Filtering in the wet lab

I know you will have read the scientist’s statements by now (wink wink, nudge nudge), and thus be completely up to date on what we are all trying to do and how. Ben Temperton and I are utilizing the same samples to accomplish different goals. The bulk of our work from metagenomics and single-cell genomics will come much later, after we sequence the DNA from our filters and our isolated cells. Our ship time is thankfully pretty straightforward, by design. While the ship has traveled all around the Southern California bight to serve the varied needs of the science team, we are taking samples specifically along a coastal to deep-water transect using sites from the CalCOFI surveys to improve our metadata.

Some of the initial sketches for our cruise plan

Our ideas for this sampling opportunity started in the same way as many, literally sketched out on a piece of paper, which turned into a proposal, and has landed us here on the ship, carrying out the work. An amazing opportunity, to be sure. Our sampling plan is simple: take several discrete water samples using the CTD from each site, filter some of the water for later DNA extraction and metagenomic sequencing, concentrate cells from the remaining water for later cell-sorting and single-cell genome amplification/sequencing. Because we’re filtering large volumes of water, we’re in the wet lab. Most ships have one- a place usually near a deck where water can get spilled and it’s not the end of the world. Ours is set up for use with 142mm filter units and a small tangental flow filtration system. After filtering, everything goes in a liquid N2 dewar to keep it cold. Simple enough. For now. Post-sequencing, the workload explodes.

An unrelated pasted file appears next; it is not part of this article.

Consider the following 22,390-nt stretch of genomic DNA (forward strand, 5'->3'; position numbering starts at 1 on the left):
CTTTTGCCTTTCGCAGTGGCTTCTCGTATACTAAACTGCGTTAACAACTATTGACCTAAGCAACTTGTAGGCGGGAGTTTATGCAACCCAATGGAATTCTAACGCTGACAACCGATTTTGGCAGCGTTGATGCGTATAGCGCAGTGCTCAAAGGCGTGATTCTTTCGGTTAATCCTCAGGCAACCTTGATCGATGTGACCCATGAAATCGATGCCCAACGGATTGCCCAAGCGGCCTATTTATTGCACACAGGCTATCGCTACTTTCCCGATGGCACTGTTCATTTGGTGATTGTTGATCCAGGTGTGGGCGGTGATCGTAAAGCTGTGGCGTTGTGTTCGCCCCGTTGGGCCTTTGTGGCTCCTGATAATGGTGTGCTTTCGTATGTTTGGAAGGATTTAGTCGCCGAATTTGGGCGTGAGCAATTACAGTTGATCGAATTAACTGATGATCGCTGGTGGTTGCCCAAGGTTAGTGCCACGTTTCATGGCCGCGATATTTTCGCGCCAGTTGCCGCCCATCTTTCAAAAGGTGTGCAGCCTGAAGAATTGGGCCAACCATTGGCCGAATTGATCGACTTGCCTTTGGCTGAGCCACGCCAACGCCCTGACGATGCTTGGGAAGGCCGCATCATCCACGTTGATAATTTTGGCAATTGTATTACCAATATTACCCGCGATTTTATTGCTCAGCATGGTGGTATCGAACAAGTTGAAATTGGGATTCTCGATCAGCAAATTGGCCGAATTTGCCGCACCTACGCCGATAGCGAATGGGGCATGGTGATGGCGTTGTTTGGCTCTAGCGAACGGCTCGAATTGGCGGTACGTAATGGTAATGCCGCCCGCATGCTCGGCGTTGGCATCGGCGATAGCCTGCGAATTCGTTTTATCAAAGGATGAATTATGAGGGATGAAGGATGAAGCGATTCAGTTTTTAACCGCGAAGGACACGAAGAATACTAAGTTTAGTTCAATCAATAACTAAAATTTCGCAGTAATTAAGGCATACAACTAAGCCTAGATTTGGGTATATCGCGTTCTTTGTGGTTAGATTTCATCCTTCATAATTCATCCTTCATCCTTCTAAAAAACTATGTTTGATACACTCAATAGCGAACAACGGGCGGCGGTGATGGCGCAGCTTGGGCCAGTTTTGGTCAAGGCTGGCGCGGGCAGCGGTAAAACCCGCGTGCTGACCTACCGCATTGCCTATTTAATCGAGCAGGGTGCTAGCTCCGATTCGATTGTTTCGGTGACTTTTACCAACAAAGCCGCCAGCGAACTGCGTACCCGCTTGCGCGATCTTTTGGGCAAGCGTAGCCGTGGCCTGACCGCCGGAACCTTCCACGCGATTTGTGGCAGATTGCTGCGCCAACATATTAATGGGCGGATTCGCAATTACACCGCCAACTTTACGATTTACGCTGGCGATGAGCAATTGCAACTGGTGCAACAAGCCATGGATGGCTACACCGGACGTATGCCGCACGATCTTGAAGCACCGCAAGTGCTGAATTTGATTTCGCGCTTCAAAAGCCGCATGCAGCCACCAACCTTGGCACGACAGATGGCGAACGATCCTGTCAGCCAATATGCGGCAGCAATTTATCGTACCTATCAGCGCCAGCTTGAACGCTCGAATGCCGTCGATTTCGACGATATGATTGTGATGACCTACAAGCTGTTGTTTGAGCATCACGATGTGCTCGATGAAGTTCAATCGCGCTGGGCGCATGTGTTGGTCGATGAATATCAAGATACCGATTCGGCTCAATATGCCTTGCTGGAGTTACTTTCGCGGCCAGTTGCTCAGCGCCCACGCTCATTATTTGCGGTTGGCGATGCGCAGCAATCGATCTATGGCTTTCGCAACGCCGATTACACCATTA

The New Horizon wet lab, CTD outside on the starboard deck

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